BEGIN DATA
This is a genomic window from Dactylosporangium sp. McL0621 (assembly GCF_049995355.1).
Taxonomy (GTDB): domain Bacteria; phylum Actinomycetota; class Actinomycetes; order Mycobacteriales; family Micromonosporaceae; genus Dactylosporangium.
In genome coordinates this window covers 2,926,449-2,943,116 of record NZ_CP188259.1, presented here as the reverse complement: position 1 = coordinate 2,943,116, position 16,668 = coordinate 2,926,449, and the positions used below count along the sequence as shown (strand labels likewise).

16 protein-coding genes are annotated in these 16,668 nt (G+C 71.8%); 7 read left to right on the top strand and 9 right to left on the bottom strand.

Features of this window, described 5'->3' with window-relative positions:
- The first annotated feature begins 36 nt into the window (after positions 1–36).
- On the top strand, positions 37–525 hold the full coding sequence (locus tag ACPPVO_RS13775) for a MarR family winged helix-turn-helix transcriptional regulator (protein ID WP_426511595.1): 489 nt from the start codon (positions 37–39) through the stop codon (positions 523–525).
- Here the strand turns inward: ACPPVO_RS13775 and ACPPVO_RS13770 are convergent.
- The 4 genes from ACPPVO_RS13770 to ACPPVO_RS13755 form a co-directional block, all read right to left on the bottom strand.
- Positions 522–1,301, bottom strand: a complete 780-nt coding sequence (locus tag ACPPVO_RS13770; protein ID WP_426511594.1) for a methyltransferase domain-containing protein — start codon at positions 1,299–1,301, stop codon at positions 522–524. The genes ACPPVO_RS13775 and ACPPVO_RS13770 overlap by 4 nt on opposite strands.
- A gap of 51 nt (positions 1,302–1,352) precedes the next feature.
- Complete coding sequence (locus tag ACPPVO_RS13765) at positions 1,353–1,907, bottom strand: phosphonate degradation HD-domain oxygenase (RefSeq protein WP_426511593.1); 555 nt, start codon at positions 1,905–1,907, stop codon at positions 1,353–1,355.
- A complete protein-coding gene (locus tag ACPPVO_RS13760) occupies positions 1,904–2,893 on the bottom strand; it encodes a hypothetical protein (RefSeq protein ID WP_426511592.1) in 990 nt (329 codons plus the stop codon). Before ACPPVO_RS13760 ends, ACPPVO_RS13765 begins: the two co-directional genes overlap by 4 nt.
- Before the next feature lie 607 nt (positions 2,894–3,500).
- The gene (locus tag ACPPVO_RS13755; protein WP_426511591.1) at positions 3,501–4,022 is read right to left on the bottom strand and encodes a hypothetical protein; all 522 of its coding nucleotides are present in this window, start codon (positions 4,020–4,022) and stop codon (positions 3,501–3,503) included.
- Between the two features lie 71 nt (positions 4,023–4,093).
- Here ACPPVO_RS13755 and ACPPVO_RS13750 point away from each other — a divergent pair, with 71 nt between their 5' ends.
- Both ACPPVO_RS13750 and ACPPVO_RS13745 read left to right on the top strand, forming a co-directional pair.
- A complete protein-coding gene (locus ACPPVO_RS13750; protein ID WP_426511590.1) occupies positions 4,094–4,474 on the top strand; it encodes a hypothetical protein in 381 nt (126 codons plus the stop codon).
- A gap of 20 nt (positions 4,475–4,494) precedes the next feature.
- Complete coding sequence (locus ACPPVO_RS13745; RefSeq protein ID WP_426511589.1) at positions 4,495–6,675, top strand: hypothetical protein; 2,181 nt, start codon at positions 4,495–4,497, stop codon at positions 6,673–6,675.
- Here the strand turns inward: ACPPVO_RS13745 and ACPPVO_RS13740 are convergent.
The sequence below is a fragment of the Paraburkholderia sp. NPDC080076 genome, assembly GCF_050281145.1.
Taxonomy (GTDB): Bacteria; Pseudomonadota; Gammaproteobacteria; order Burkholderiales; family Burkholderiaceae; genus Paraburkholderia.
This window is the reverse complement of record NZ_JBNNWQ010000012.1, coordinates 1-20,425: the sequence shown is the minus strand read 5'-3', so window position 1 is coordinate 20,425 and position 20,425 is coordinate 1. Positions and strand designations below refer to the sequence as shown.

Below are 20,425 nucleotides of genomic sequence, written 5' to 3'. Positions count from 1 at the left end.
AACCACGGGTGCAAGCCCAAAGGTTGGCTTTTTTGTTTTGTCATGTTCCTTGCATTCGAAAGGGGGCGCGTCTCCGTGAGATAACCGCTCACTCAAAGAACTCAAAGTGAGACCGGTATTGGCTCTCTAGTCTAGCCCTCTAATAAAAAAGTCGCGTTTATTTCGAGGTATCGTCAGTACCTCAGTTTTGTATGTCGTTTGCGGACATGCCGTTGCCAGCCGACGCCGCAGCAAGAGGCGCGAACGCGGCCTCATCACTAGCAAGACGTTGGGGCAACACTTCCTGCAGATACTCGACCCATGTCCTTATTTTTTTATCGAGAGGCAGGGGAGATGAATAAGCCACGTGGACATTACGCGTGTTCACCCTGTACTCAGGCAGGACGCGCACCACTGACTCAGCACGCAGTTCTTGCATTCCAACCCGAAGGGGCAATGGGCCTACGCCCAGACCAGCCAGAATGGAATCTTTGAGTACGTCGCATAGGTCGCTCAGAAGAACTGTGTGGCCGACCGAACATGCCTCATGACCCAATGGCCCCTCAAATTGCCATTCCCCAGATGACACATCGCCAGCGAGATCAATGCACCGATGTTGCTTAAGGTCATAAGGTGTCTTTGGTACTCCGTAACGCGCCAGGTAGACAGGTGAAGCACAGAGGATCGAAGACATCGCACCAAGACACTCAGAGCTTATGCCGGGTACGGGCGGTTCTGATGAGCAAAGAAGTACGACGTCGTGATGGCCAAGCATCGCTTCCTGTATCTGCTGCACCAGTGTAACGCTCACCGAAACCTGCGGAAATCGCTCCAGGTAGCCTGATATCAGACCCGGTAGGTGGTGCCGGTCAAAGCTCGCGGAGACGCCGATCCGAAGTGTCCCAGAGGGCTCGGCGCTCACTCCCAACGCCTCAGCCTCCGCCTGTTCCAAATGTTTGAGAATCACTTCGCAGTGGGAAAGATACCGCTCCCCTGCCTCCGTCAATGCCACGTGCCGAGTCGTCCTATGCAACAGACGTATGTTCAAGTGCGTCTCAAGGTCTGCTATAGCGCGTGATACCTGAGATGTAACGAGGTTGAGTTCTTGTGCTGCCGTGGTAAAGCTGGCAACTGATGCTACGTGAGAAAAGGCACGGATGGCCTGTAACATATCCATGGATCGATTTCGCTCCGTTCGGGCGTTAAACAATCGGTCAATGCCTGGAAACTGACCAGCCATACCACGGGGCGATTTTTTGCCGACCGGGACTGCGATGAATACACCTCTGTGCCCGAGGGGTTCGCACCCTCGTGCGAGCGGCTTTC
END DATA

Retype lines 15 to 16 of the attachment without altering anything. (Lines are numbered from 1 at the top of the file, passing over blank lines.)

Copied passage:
- The gene (locus tag ACPPVO_RS13755; protein WP_426511591.1) at positions 3,501–4,022 is read right to left on the bottom strand and encodes a hypothetical protein; all 522 of its coding nucleotides are present in this window, start codon (positions 4,020–4,022) and stop codon (positions 3,501–3,503) included.
- Between the two features lie 71 nt (positions 4,023–4,093).